To assess the prevalence and thrombogenic role of anticardiolipin antibodies (aCL) in giant cell arteritis.Methods.
Two hundred eighty-four patients with newly diagnosed temporal arteritis or polymyalgia rheumatica and 210 age- and sex-matched controls randomly selected from the general population were included in a multicenter, prospective case-control study. Blood samples were obtained at the time of diagnosis, data on initial clinical features were collected in a questionnaire, and temporal artery biopsy findings were reviewed by an experienced pathologist.Results.
Anticardiolipin antibodies were present in 20.7% of patients compared with 2.9% of controls (P = 1.45 × 10-9). The prevalence of aCL was higher in samples found positive for temporal arteritis than in those found negative on biopsy (31.2% versus 16.7%; P = 0.04), and was similarly higher in the biopsy-positive temporal arteritis group compared with the polymyalgia rheumatica and control groups. Although aCL were associated with thrombotic complications in univariate analysis, the positivity of the biopsy findings remained the only predictive variable in stratified analysis.Conclusion.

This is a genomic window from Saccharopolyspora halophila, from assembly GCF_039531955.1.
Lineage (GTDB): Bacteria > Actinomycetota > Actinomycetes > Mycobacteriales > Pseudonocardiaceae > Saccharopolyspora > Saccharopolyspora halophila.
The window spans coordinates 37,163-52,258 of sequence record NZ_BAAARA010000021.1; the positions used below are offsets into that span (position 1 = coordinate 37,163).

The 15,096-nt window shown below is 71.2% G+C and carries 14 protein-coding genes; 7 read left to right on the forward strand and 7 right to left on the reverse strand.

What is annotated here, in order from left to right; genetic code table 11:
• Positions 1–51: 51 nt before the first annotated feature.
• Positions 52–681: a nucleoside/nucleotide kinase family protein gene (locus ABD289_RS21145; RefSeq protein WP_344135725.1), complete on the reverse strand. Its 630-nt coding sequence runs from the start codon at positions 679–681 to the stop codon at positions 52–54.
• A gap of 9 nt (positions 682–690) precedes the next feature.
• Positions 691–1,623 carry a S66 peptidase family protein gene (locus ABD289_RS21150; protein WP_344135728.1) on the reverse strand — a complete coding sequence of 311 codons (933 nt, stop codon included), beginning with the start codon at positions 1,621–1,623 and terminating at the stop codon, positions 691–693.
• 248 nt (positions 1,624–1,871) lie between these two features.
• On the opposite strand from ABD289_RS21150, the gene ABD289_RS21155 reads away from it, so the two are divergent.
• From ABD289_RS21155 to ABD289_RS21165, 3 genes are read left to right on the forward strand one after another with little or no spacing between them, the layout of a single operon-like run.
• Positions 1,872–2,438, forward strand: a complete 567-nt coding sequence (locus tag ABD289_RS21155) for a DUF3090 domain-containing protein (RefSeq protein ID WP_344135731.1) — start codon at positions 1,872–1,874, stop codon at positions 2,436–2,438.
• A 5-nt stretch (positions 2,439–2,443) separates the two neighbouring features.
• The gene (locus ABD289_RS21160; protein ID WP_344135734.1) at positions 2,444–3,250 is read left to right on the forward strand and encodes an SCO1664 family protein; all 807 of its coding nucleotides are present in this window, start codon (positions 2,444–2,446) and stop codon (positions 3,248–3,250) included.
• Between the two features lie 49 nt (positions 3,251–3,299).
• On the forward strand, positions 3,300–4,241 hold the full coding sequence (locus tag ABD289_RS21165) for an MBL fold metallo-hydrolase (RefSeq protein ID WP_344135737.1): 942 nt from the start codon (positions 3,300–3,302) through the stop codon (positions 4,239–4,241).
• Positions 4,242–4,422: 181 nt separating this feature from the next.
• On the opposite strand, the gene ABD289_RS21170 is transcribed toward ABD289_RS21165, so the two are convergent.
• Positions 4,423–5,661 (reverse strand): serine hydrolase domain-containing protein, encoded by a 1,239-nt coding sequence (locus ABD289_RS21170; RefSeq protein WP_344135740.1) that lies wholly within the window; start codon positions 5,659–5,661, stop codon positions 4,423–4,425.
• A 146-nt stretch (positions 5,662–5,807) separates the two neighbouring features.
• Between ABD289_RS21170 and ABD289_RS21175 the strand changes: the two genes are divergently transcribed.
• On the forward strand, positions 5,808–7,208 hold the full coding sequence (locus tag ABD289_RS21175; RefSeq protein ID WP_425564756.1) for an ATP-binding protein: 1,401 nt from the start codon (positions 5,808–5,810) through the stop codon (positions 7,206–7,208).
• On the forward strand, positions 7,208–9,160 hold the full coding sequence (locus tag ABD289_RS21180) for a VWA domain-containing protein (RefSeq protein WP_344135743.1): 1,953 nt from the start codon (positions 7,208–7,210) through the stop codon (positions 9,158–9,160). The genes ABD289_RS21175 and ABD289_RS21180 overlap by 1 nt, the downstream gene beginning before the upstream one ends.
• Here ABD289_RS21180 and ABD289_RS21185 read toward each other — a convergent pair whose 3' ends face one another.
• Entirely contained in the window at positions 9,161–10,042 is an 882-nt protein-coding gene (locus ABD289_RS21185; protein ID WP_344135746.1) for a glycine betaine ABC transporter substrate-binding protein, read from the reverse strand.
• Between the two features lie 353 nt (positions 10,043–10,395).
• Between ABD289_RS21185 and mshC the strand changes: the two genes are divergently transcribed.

In giant cell arteritis, aCL seem to function as reactive antibodies in relation to endothelial lesions.